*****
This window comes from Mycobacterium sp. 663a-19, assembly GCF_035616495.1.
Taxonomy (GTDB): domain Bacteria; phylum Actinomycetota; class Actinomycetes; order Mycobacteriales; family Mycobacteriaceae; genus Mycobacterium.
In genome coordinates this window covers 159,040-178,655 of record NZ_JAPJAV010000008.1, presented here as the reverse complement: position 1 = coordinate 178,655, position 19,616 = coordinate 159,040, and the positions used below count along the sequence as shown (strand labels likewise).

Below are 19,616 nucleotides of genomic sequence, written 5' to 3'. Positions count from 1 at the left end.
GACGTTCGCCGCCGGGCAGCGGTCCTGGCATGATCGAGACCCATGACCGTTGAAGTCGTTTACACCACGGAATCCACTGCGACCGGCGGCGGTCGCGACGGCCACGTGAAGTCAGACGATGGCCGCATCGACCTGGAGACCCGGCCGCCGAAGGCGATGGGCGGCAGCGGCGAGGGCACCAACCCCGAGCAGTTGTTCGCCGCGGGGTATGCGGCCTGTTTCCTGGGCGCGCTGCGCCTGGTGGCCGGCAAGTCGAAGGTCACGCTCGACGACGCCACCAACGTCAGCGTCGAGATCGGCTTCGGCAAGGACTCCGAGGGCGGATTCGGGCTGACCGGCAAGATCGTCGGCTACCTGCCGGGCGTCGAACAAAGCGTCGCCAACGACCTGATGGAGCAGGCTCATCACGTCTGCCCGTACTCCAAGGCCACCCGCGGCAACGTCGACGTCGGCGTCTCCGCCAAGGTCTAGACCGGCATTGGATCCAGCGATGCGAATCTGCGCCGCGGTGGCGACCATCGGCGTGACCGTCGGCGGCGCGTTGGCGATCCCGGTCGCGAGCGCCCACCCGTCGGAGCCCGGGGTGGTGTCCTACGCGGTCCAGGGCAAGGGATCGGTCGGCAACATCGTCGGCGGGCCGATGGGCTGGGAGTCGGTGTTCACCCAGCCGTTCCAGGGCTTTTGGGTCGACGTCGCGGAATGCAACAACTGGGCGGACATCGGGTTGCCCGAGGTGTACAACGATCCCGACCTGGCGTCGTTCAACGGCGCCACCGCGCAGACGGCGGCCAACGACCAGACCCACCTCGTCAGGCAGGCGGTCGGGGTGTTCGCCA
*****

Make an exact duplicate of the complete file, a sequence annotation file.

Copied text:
This window comes from Mycobacterium sp. 663a-19, assembly GCF_035616495.1.
Taxonomy (GTDB): domain Bacteria; phylum Actinomycetota; class Actinomycetes; order Mycobacteriales; family Mycobacteriaceae; genus Mycobacterium.
In genome coordinates this window covers 159,040-178,655 of record NZ_JAPJAV010000008.1, presented here as the reverse complement: position 1 = coordinate 178,655, position 19,616 = coordinate 159,040, and the positions used below count along the sequence as shown (strand labels likewise).

Below are 19,616 nucleotides of genomic sequence, written 5' to 3'. Positions count from 1 at the left end.
GACGTTCGCCGCCGGGCAGCGGTCCTGGCATGATCGAGACCCATGACCGTTGAAGTCGTTTACACCACGGAATCCACTGCGACCGGCGGCGGTCGCGACGGCCACGTGAAGTCAGACGATGGCCGCATCGACCTGGAGACCCGGCCGCCGAAGGCGATGGGCGGCAGCGGCGAGGGCACCAACCCCGAGCAGTTGTTCGCCGCGGGGTATGCGGCCTGTTTCCTGGGCGCGCTGCGCCTGGTGGCCGGCAAGTCGAAGGTCACGCTCGACGACGCCACCAACGTCAGCGTCGAGATCGGCTTCGGCAAGGACTCCGAGGGCGGATTCGGGCTGACCGGCAAGATCGTCGGCTACCTGCCGGGCGTCGAACAAAGCGTCGCCAACGACCTGATGGAGCAGGCTCATCACGTCTGCCCGTACTCCAAGGCCACCCGCGGCAACGTCGACGTCGGCGTCTCCGCCAAGGTCTAGACCGGCATTGGATCCAGCGATGCGAATCTGCGCCGCGGTGGCGACCATCGGCGTGACCGTCGGCGGCGCGTTGGCGATCCCGGTCGCGAGCGCCCACCCGTCGGAGCCCGGGGTGGTGTCCTACGCGGTCCAGGGCAAGGGATCGGTCGGCAACATCGTCGGCGGGCCGATGGGCTGGGAGTCGGTGTTCACCCAGCCGTTCCAGGGCTTTTGGGTCGACGTCGCGGAATGCAACAACTGGGCGGACATCGGGTTGCCCGAGGTGTACAACGATCCCGACCTGGCGTCGTTCAACGGCGCCACCGCGCAGACGGCGGCCAACGACCAGACCCACCTCGTCAGGCAGGCGGTCGGGGTGTTCGCCA